14. The apparatus according to claim 11, comprising:
one or more temperature sensors situated at or proximate the plurality of electrode sets;
wherein the control unit is electrically coupled to the one or more temperature sensors and configured to deliver electrical current through the wall of the target vessel to ablate the target tissue in accordance with an energy delivery protocol and in response to vessel wall temperature measured by the one or more temperature sensors.
15. The apparatus according to claim 14, wherein at least one temperature sensor is situated at or proximate each electrode of each of the plurality of electrode sets.
16. The apparatus according to claim 11, wherein each of the resilient members comprises an electrically conductive wire constructed from a highly elastic or superelastic material.
17. The apparatus according to claim 11, wherein the resilient members of each electrode set are physically and electrically conjoined at one of the plurality of support members, the support members defining or coupled to respective conductors that extend along the length of the shaft and electrically couple with the control unit.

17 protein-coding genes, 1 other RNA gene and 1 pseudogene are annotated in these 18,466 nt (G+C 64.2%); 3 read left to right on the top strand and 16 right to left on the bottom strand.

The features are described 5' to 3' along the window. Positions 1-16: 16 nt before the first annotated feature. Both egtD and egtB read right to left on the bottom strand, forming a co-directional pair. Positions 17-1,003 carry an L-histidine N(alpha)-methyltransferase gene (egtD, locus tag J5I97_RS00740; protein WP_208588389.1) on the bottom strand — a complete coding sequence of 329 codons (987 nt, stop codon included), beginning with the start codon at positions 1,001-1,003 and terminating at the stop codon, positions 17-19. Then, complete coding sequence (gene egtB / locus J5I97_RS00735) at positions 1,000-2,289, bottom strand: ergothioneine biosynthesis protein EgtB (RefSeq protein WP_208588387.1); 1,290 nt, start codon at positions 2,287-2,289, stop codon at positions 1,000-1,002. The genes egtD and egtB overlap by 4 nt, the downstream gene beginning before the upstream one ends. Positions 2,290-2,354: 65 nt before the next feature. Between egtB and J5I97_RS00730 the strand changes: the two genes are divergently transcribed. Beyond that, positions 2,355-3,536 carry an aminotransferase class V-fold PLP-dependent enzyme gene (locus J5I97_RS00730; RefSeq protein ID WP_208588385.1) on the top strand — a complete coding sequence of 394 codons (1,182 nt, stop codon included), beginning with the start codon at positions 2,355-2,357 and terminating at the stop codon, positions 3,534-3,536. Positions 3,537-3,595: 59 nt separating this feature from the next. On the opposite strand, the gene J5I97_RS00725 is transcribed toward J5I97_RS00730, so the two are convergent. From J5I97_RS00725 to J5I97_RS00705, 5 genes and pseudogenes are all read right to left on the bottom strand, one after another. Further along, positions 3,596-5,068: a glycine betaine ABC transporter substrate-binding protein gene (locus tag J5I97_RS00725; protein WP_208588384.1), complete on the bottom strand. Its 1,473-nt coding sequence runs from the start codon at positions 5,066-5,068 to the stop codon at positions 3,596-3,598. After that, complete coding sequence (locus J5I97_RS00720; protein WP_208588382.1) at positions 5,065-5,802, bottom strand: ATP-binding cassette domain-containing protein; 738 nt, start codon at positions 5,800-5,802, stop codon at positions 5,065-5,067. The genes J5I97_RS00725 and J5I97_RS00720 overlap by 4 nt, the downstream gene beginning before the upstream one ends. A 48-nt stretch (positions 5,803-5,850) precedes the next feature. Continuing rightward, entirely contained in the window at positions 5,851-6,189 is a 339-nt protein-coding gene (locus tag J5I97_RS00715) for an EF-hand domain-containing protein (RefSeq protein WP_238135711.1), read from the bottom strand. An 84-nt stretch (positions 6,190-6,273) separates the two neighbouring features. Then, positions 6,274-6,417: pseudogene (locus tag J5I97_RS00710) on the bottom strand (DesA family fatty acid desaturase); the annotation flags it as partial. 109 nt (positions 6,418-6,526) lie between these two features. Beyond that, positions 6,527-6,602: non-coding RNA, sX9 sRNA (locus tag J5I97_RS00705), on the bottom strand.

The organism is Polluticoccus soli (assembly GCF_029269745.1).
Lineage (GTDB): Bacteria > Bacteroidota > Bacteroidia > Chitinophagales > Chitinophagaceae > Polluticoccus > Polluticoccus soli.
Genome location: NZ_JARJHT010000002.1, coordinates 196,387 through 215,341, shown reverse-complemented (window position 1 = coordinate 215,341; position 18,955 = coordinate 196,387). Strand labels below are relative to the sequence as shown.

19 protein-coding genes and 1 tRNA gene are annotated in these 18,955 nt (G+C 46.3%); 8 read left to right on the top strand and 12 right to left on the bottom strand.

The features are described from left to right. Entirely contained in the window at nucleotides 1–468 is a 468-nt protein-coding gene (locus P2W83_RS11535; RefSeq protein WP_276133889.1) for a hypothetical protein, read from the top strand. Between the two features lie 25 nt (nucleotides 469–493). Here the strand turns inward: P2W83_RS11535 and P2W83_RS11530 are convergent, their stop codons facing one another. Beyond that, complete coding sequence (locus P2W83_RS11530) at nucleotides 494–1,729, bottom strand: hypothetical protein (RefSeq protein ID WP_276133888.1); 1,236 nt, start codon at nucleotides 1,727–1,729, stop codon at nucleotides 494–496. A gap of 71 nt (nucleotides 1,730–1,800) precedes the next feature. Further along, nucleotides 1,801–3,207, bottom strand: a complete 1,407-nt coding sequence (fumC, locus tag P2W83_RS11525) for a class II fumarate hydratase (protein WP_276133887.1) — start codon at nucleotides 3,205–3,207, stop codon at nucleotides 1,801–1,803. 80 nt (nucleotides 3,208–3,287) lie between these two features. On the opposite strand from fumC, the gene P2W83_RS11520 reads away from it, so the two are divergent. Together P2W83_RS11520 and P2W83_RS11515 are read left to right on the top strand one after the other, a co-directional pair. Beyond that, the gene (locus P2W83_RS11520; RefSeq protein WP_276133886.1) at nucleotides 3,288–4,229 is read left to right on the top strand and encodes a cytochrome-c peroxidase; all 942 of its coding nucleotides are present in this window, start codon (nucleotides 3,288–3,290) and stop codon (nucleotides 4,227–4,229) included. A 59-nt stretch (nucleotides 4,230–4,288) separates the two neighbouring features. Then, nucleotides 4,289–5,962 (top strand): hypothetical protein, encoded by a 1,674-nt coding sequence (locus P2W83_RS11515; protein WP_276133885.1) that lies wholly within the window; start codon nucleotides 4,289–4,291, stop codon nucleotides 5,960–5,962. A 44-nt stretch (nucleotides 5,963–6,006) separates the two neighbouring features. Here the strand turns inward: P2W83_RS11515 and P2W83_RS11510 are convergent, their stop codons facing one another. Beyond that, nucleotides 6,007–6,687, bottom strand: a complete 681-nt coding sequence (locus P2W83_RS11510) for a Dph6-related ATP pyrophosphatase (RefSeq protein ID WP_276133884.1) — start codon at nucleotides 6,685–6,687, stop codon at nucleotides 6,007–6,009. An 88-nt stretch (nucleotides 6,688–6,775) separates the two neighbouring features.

18. A method, comprising:
constraining each of a plurality of electrode sets supported by one of a plurality of support members to a low profile configuration within a removable sheath or a lumen of a catheter shaft;
moving the electrode sets free of the sheath or catheter shaft lumen within a target vessel to allow the electrode sets to assume a pre-formed shape and expand to contact an inner wall of the target vessel;
resiliently maintaining contact between one or more electrodes of each electrode set and an inner wall of the target vessel including irregularities of the inner wall of the target vessel; and
ablating target tissue using the electrode sets.
19. The method of claim 18, comprising measuring temperature at or proximate the one or more electrodes, and moderating target tissue ablation in response to temperature measurements.
20. The method of claim 18, comprising:
after completing ablation, constraining the electrode sets to the low profile configuration within the removable sheath or the lumen of the catheter shaft; and
removing the electrode sets from the target vessel while in the low profile configuration.
21. The method of claim 18, wherein the target vessel comprises a renal artery and the target tissue comprises perivascular renal nerves.